The European system of given name(s) followed by surname is a relatively recent template. In ancient times up to the middle ages people could be reasonably identified by one name: Aelfred, or Beowulf, or Cicero; you got by just as Socrates. Only by the 16th century did monarchs (Francis I of France, Henry VIII of England) require persons to take surnames. It is likely the change was fueled by increased population and increased mobility -- people were showing up in London or Paris from faraway parts and no one knew which Henri you meant. Leonardo? the one from Vinci near Florence? The Basque from Gama?
The Balinese naming system is different; it consists of rules that indicate gender, clan, birth-order, what their parents expect them to be, and so on. A baby is not named right away at birth -- parents will wait till specific days on the traditional calendar to name a newborn with a Balinese Hindu ritual.
If the child is chronically sick, or otherwise unlucky, it is felt the name was not suitable, and another can be chosen when the child is older. (Sukarno, who had a Javanese aristocratic Muslim father and Balinese Hindu Brahman mother, had to get his name changed from Kusno Sosrodihardjo to Su Karno, or Good Karna, after surviving a childhood illness.)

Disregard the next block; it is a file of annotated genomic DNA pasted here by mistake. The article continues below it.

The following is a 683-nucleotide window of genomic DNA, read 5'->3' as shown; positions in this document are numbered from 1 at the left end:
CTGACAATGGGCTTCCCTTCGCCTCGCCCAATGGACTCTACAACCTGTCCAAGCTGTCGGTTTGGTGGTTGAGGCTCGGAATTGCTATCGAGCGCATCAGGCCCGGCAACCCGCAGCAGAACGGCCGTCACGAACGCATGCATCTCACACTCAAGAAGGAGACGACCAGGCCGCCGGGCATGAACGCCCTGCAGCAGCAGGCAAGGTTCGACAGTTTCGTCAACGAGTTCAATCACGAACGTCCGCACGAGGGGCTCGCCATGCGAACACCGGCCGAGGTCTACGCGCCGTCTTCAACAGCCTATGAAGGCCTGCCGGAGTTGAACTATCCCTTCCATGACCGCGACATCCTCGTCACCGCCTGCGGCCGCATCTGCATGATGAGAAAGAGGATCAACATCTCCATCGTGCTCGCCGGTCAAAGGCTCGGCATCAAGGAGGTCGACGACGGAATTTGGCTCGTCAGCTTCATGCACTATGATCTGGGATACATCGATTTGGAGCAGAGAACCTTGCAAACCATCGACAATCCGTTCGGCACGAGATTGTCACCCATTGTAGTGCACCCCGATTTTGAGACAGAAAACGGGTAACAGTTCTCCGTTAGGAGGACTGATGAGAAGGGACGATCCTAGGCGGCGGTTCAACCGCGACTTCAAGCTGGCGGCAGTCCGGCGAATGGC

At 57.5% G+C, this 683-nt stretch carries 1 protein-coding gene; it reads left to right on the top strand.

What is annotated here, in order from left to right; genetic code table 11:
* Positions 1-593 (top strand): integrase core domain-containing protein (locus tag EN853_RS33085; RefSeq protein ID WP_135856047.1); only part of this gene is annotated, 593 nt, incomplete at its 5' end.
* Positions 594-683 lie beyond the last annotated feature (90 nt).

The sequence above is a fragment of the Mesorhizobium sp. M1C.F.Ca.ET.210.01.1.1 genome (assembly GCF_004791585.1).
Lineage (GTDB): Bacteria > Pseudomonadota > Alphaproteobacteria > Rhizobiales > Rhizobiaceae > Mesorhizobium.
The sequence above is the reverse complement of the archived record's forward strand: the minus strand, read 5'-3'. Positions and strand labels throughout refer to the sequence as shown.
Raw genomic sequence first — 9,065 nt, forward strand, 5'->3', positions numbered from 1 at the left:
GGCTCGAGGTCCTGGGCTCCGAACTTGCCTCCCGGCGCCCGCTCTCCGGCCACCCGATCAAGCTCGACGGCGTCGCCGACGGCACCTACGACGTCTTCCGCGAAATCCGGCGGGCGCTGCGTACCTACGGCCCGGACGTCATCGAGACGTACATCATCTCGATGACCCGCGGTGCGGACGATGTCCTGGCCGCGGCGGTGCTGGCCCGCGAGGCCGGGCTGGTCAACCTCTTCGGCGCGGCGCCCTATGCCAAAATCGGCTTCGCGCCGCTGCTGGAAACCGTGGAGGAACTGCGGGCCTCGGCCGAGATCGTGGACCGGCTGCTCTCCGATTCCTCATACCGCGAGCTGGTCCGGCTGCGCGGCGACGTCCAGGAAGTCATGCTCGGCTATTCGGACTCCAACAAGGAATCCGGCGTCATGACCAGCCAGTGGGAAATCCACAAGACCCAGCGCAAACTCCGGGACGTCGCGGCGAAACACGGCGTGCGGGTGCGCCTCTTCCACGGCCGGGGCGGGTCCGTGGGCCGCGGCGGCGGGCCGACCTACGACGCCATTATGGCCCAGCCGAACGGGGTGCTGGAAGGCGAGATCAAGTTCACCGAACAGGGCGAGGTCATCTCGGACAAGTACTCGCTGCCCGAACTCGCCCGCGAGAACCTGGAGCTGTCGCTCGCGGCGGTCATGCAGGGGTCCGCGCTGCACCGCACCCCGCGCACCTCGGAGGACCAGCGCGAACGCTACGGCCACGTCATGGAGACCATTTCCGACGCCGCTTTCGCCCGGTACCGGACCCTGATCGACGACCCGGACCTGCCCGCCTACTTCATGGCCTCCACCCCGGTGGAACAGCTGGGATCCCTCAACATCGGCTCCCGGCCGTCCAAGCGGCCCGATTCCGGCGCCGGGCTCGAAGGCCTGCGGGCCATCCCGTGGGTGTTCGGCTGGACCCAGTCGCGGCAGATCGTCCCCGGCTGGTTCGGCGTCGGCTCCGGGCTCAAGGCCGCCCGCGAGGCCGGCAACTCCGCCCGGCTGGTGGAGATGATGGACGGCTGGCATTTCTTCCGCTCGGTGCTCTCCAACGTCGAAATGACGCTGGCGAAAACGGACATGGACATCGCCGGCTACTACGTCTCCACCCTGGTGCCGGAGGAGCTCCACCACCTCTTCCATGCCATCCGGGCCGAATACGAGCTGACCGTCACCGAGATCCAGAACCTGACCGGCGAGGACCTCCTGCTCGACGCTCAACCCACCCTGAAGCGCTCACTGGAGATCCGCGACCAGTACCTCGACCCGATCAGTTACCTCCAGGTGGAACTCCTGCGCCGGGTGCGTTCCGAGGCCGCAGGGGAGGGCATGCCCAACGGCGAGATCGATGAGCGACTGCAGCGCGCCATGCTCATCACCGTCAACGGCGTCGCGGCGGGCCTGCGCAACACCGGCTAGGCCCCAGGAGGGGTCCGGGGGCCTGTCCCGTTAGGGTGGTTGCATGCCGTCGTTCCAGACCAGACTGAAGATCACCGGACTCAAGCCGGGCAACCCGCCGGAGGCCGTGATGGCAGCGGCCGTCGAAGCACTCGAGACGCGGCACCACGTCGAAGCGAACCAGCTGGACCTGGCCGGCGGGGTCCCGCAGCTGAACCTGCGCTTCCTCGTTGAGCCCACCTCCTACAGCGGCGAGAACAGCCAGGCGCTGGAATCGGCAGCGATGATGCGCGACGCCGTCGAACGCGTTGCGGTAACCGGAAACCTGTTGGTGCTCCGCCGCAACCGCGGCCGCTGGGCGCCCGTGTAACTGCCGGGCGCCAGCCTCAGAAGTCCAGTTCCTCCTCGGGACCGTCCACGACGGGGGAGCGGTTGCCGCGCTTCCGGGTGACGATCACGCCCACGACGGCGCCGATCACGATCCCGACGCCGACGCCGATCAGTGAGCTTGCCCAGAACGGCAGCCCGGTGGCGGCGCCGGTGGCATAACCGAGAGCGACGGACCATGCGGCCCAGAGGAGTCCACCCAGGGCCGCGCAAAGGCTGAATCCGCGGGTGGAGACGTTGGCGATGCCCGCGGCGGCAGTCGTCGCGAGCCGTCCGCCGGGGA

After marriage, the wife does not take the husband's name.
There is also widespread use of teknonyms -- when your first child is born you lose your birth-name and begin to be called "Father of Shiwa" or "Mother of Shinta". Again, when your grandchild is born, you become "Grandfather of Prayuda" or "Grandmother of Srikandi". Over time, all but a few of your contemporaries forget your birth-name.